Plot: Dr. Henry Frankenstein (Colin Clive) has a plan to create life. Assembling a body from the pieces of corpses, he builds an enormous monster of a man. But alas, his plan goes awry when his assistant Fritz (Dwight Frye) places a criminal brain into the creature. The creation (Boris Karloff, climbing that rocketship to stardom) is innocent, but powerful and terrifying. When it gets loose and accidentally kills a small child, there can be only one solution – destroy the creature before it’s too late.
Thoughts: Right off the bat, this film is more engrossing than Dracula was for me. Henry Frankenstein (changed, for some reason, from the novel’s “Victor”) and his assistant begin the film with the eerie process of excavating the recently-dead to use their parts in Victor’s creation. Like Dracula, this actually adds to the original novel in ways that have become accepted as part of the lore – for instance, Mary Shelley was somewhat ambiguous about where Victor obtained the pieces he used to construct his man, even implying some of the parts were not human in origin. The whole segment with the abnormal brain, which is not pretty iconic for Frankenstein, started here.
That’ s by no means the only place where the film deviates from the source material, of course. It’s a pretty loose adaptation and abandons volumes worth of backstory, but it succeeds in creating a memorable, timeless interpretation of the character that has dominated our perceptions ever since. Every legendary image of Frankenstein — the green skin, square and scarred forehead, and bolts sprouting from the neck — originates here. This, my friends, is the reason Herman Munster was the man he was.
And let’s be honest here – it’s justified. This is a powerful piece of work. The creature in this film (Karloff, interestingly, was not named in the opening credits, but was given his due at the end) isn’t really a monster. He’s huge, he’s powerful, but he has no real desire to do harm until harm is done to him. This assertion, of course, is somewhat undercut by the idea that Fritz places a “criminal” brain into his body – that seems to imply that violence is in his nature after all. But then again, maybe that’s the point the filmmakers were going for.
Speaking of Fritz, I’m really starting to become a fan of actor Dwight Frye. His Renfield was one of the most memorable aspects of Dracula to me, and his portrayal of Fritz is creepy, laced with just a touch of comedy. The man really was a gifted actor, and did some magnificent work here in the early days of Universal Pictures. The classic “Igor” version of the mad scientist’s assistant actually doesn’t show up until later in Universal’s Frankenstein series, but Fritz is where the archetype has its foundation, making Frye responsible for two of the most enduring villainous second bananas in cinematic history.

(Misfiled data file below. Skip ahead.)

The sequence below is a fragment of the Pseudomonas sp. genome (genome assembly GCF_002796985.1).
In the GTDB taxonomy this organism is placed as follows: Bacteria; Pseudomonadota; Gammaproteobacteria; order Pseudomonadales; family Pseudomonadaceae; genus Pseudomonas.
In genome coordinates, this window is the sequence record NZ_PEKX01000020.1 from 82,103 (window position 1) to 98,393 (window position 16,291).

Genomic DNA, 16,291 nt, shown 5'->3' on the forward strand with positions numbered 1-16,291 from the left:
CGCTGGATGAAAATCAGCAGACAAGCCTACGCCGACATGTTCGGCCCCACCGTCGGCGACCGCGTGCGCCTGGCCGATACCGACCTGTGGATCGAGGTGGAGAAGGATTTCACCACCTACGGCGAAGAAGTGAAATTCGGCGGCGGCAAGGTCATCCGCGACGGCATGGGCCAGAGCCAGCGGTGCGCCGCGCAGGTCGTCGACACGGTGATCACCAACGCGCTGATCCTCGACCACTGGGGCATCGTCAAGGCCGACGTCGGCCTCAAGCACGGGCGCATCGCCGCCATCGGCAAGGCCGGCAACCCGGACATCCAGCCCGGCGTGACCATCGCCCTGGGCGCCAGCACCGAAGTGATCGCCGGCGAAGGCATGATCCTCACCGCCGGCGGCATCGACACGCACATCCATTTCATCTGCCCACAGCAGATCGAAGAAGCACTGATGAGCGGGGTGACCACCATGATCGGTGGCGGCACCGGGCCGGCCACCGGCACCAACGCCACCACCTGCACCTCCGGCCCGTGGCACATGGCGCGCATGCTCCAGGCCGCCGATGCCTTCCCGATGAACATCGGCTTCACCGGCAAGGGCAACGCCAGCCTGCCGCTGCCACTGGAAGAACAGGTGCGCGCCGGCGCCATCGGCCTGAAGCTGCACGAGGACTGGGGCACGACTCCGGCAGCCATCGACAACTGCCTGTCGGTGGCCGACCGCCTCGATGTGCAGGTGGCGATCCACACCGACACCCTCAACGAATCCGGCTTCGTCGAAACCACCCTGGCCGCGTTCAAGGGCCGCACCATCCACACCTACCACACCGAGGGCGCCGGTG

Karloff, of course, is unequaled as the monster. He wasn’t really that big of a man, and reportedly the four-inch platform boots he wore as the monster were hell on him, but he brought in a tragedy to the performance that would make you think he was doing Shakespeare. You watched this creature and you felt for him. You watched the townspeople (in the classic torch-and-pitchfork wielding mob) chase after him and you had to wonder exactly who was in the wrong here. That’s what’s so great about this story – the way it can chill and still, at the same time, raise ethical questions. The creature did kill Marylin Harris, but is he actually responsible for her death? He didn’t know what he was doing. Counter-argument: if a wild animal kills a child, you put it down. Counter-counter argument: a wild animal isn’t a human being, and can’t be taught as one. Could the creature? We have to ask here – was he a monster, or was he an infant, unaware of his own strength, who had the potential to grow into a thinking, feeling man if it weren’t for all those people who wanted to poke him with stabby things and burn him with burny things?
To be fair, later films in the franchise would sort of throw away this particular hook, with the monster becoming less innocent and more malevolent, not to mention outright dangerous. But you can’t judge the original on those grounds. In this case, we can look at Frankenstein and his mob attacking the beast and wonder who was in the right. Frankenstein’s monster isn’t a zombie in the strictest sense of the word, but the ethical questions raised here feel like a precursor to the sort of things George Romero was later going to do in Night of the Living Dead and its better sequels, and that other, lesser filmmakers have attempted to do ever since.
I think it’s safe to say that Frankenstein – both the film and the creature – is my favorite of the classic Universal Monsters. But we are going to look at one more of them before we move on. So tomorrow let’s fire up the DVD player and step forward in time one year to 1932, and thrill to the tale of The Mummy.